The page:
How to Navigate Interruptions

Interruptions are part of our lives. As mothers we constantly are bombarded with a stream interruptions that cause us to live lives of stops and starts. Sometimes it feels challenging to complete a single thought from start to finish.

So discerning interruptions is paramount. It can make a HUGE difference in our lives as we wade through these sometimes murky waters.

Pray for Wisdom

This may sound trite to lifelong Christians but I assure you it is not meant to be. If we know that we are struggling in this area the wisest first step is to turn daily to the Lord for wisdom. Starting the day seeking HIs face about this specific struggle could be the game-changer.

How to Deal with Interruptions

Seek Discernment

Being able to judge well in the midst of distractions is the challenge. Often times, as busy moms, we are dealing with the tyranny of the urgent. And what our children consider as “urgent” often doesn’t agree with our definition.

Once when calling to interrupt my mom (which I did often) my call was intercepted my a dear friend. He happened to be the Superintendent of the School Board and was quiet familiar with children, especially me. I asked to speak to my mom.

He said, “Betsy, Is anybody bleeding?”
”No sir,” I said.
”Is there anyone in danger?”
"No sir.”
”Is there any other real emergency?”
”No sir.”
”Then leave your mom alone and let her enjoy her evening.”

That conversation has been a reminder to me for decades.

What our children consider important is not necessarily important. Unless it is. That is where the rub comes in.

Many times we know. But other times we don’t.

There are times when the just want what they want when they want it. This one can be easy to spot.

But it is those other times that we need this discernment to determine what is going on.

Enter the Holy Spirit. Jesus told us that it was good for us that He was going to the Father because He was going to leave a Counselor for us. And I don’t know about you but a counselor is EXACTLY what I need in these circumstances.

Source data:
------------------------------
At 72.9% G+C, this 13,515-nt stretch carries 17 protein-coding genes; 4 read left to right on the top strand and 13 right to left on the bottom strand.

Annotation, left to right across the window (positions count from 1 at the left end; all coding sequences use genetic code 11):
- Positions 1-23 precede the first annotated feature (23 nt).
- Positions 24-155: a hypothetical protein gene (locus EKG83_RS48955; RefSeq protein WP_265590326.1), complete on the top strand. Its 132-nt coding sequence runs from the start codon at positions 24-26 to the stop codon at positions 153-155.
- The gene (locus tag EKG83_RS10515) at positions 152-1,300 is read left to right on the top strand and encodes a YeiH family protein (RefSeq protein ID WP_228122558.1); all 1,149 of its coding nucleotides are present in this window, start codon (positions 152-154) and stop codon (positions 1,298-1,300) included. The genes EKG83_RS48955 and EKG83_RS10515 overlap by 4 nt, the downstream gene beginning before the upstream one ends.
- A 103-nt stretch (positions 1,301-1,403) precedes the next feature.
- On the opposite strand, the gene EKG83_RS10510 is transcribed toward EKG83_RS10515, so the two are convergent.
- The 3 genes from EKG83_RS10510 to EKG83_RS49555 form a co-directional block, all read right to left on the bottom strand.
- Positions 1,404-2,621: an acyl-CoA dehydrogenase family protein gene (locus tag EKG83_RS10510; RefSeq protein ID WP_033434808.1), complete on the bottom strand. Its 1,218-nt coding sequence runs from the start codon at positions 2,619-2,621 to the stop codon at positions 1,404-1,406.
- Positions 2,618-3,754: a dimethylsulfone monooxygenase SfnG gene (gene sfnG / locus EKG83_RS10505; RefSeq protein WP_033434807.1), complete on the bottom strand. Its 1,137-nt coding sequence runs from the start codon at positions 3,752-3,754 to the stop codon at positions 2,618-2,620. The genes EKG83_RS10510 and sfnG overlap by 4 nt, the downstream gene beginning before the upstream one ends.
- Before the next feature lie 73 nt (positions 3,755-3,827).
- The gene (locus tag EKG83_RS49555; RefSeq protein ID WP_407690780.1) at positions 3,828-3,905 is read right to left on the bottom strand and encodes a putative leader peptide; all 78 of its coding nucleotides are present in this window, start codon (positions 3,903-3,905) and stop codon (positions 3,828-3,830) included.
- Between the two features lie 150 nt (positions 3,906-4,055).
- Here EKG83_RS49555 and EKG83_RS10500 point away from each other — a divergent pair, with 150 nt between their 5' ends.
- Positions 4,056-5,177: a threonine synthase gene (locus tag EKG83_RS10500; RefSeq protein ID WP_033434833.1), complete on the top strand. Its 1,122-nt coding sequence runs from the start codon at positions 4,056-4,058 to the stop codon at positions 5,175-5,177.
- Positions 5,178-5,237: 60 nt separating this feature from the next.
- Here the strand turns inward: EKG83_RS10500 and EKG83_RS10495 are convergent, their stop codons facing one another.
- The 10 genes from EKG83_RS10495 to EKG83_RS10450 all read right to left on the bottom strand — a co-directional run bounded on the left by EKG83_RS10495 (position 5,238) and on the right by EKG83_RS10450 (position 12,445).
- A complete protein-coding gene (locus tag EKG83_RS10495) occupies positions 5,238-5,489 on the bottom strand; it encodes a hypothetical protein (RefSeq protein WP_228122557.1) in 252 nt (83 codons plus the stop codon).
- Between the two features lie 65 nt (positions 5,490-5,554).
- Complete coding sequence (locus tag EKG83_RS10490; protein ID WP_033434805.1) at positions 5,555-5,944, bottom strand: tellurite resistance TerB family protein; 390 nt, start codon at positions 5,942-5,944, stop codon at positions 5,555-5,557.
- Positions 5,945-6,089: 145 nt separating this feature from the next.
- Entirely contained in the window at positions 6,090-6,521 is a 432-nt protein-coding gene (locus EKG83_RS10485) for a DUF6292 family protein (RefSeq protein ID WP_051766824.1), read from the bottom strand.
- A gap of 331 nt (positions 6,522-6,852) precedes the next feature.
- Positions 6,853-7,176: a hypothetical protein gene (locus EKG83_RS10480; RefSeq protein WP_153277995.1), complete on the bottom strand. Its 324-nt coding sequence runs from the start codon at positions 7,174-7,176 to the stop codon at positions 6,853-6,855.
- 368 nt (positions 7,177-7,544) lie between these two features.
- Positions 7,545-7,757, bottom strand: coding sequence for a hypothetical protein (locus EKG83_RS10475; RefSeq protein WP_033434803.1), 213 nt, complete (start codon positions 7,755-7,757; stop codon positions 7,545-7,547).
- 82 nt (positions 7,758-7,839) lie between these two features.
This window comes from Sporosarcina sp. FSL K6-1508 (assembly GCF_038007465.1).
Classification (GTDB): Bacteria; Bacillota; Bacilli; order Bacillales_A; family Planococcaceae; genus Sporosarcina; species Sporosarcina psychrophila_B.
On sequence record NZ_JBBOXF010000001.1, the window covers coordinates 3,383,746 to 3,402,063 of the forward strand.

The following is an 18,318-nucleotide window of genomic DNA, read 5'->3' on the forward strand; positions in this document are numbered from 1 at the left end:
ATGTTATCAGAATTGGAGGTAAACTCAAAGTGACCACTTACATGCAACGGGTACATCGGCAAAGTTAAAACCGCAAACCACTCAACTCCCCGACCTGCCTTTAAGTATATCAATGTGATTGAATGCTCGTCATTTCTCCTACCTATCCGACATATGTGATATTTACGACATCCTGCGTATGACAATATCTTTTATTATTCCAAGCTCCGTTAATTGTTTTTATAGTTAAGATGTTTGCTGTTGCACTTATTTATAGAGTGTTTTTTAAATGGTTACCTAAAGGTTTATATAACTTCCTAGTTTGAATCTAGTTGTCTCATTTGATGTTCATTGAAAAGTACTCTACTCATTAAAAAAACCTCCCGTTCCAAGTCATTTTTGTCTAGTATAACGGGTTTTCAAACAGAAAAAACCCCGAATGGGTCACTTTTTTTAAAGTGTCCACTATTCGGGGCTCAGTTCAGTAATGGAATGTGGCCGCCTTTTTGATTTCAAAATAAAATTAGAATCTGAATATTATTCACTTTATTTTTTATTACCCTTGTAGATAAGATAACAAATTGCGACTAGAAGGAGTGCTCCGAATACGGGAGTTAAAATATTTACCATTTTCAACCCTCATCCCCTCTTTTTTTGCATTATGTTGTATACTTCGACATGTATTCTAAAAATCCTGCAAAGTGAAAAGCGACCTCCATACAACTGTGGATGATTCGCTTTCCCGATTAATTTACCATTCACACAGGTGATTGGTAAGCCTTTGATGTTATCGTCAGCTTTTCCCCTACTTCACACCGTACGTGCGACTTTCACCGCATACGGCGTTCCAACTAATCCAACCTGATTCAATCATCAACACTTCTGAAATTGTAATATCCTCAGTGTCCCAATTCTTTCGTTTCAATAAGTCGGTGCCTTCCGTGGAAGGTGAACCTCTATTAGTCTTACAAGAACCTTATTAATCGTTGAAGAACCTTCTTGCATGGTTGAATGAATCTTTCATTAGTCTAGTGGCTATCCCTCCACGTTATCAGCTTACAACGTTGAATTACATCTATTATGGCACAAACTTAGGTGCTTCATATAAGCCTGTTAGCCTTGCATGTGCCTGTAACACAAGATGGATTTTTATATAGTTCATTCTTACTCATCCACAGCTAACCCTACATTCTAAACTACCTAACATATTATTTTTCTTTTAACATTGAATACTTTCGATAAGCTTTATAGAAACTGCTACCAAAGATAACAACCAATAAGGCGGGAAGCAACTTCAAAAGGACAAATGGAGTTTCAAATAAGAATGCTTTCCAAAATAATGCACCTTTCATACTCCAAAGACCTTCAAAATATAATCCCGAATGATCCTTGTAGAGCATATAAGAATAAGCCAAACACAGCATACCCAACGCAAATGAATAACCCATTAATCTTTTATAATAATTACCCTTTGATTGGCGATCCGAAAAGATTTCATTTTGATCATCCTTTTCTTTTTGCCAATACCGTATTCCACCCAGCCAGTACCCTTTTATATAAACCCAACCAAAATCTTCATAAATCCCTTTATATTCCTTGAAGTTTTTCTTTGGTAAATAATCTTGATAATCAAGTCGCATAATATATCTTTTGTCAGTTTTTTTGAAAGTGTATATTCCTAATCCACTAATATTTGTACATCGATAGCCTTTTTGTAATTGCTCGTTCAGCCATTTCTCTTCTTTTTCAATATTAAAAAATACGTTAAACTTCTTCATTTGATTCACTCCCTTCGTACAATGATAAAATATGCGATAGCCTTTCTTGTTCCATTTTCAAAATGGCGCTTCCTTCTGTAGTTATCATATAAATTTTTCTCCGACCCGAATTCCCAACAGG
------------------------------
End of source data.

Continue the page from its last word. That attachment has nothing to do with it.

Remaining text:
Take time to stop. Just stop.

Yes, it might be inconvenient to the one doing the interrupting (that might be a indicator in and of itself). But sometimes we just have to purpose to turn our thoughts to the Lord and seek HIs direction. Just slowing down for a moment to step back and look at the situation from a different perspective can be a huge help.

Don’t feel pressured to make someone else’s “urgent” take control…unless it needs to. Blood and intense pain are obviously urgent. Those are no-brainers.

But (in a similar vein) if we have one child that screams in pain often because they aren’t getting what they want or life isn’t going their way, that is a different matter. If all they have to do is scream to get shot up to the top of the “urgent” list then they are smart enough at almost all ages to figure that out. You may have to set healthy boundaries and do some re-training with the child. But don't feel defeated…you see a need that you can work on.

How to Navigate Interruptions

Recognize what we are saying.

When we let a child jump into a conversation or situation at anytime we are communicating to the other people that this child is more important. Now some of you are saying, “But Betsy, of course my child is more important than other people.” I hear you. But it is healthy for us to teach our children that sometimes other people come before them...even with us. But if we don’t teach this to them as children, life is going to be extremely hard for them as the world teaches it to them as adults.